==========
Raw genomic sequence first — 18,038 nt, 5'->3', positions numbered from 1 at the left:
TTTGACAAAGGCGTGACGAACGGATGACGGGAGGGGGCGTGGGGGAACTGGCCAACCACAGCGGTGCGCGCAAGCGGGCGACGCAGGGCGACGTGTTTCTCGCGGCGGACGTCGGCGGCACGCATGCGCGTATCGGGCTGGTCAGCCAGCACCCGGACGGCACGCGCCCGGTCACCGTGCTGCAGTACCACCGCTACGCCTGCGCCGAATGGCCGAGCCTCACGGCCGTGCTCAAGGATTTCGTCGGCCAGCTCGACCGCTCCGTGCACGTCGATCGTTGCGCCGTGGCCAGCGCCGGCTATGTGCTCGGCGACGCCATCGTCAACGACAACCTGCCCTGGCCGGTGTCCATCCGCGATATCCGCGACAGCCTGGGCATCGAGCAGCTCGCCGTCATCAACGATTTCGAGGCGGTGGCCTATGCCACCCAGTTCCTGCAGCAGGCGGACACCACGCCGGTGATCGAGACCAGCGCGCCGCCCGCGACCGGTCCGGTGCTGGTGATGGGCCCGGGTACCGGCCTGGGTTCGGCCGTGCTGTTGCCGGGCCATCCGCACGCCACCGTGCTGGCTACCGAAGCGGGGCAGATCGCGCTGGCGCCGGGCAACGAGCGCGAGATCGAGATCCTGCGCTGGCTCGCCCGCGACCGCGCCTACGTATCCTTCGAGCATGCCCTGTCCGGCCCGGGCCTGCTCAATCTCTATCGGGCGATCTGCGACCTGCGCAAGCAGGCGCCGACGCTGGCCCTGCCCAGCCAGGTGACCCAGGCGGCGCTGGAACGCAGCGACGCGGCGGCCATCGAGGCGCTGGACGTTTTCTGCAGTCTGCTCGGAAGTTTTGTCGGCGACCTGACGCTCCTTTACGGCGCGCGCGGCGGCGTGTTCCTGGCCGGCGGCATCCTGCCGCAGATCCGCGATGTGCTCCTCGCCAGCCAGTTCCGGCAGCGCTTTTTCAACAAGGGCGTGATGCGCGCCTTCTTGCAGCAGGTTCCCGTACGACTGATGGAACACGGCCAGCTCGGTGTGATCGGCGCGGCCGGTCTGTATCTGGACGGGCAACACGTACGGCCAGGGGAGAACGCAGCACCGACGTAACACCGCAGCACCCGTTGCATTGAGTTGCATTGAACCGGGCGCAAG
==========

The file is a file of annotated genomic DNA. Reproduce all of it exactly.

Raw genomic sequence first — 18,038 nt, 5'->3', positions numbered from 1 at the left:
TTTGACAAAGGCGTGACGAACGGATGACGGGAGGGGGCGTGGGGGAACTGGCCAACCACAGCGGTGCGCGCAAGCGGGCGACGCAGGGCGACGTGTTTCTCGCGGCGGACGTCGGCGGCACGCATGCGCGTATCGGGCTGGTCAGCCAGCACCCGGACGGCACGCGCCCGGTCACCGTGCTGCAGTACCACCGCTACGCCTGCGCCGAATGGCCGAGCCTCACGGCCGTGCTCAAGGATTTCGTCGGCCAGCTCGACCGCTCCGTGCACGTCGATCGTTGCGCCGTGGCCAGCGCCGGCTATGTGCTCGGCGACGCCATCGTCAACGACAACCTGCCCTGGCCGGTGTCCATCCGCGATATCCGCGACAGCCTGGGCATCGAGCAGCTCGCCGTCATCAACGATTTCGAGGCGGTGGCCTATGCCACCCAGTTCCTGCAGCAGGCGGACACCACGCCGGTGATCGAGACCAGCGCGCCGCCCGCGACCGGTCCGGTGCTGGTGATGGGCCCGGGTACCGGCCTGGGTTCGGCCGTGCTGTTGCCGGGCCATCCGCACGCCACCGTGCTGGCTACCGAAGCGGGGCAGATCGCGCTGGCGCCGGGCAACGAGCGCGAGATCGAGATCCTGCGCTGGCTCGCCCGCGACCGCGCCTACGTATCCTTCGAGCATGCCCTGTCCGGCCCGGGCCTGCTCAATCTCTATCGGGCGATCTGCGACCTGCGCAAGCAGGCGCCGACGCTGGCCCTGCCCAGCCAGGTGACCCAGGCGGCGCTGGAACGCAGCGACGCGGCGGCCATCGAGGCGCTGGACGTTTTCTGCAGTCTGCTCGGAAGTTTTGTCGGCGACCTGACGCTCCTTTACGGCGCGCGCGGCGGCGTGTTCCTGGCCGGCGGCATCCTGCCGCAGATCCGCGATGTGCTCCTCGCCAGCCAGTTCCGGCAGCGCTTTTTCAACAAGGGCGTGATGCGCGCCTTCTTGCAGCAGGTTCCCGTACGACTGATGGAACACGGCCAGCTCGGTGTGATCGGCGCGGCCGGTCTGTATCTGGACGGGCAACACGTACGGCCAGGGGAGAACGCAGCACCGACGTAACACCGCAGCACCCGTTGCATTGAGTTGCATTGAACCGGGCGCAAG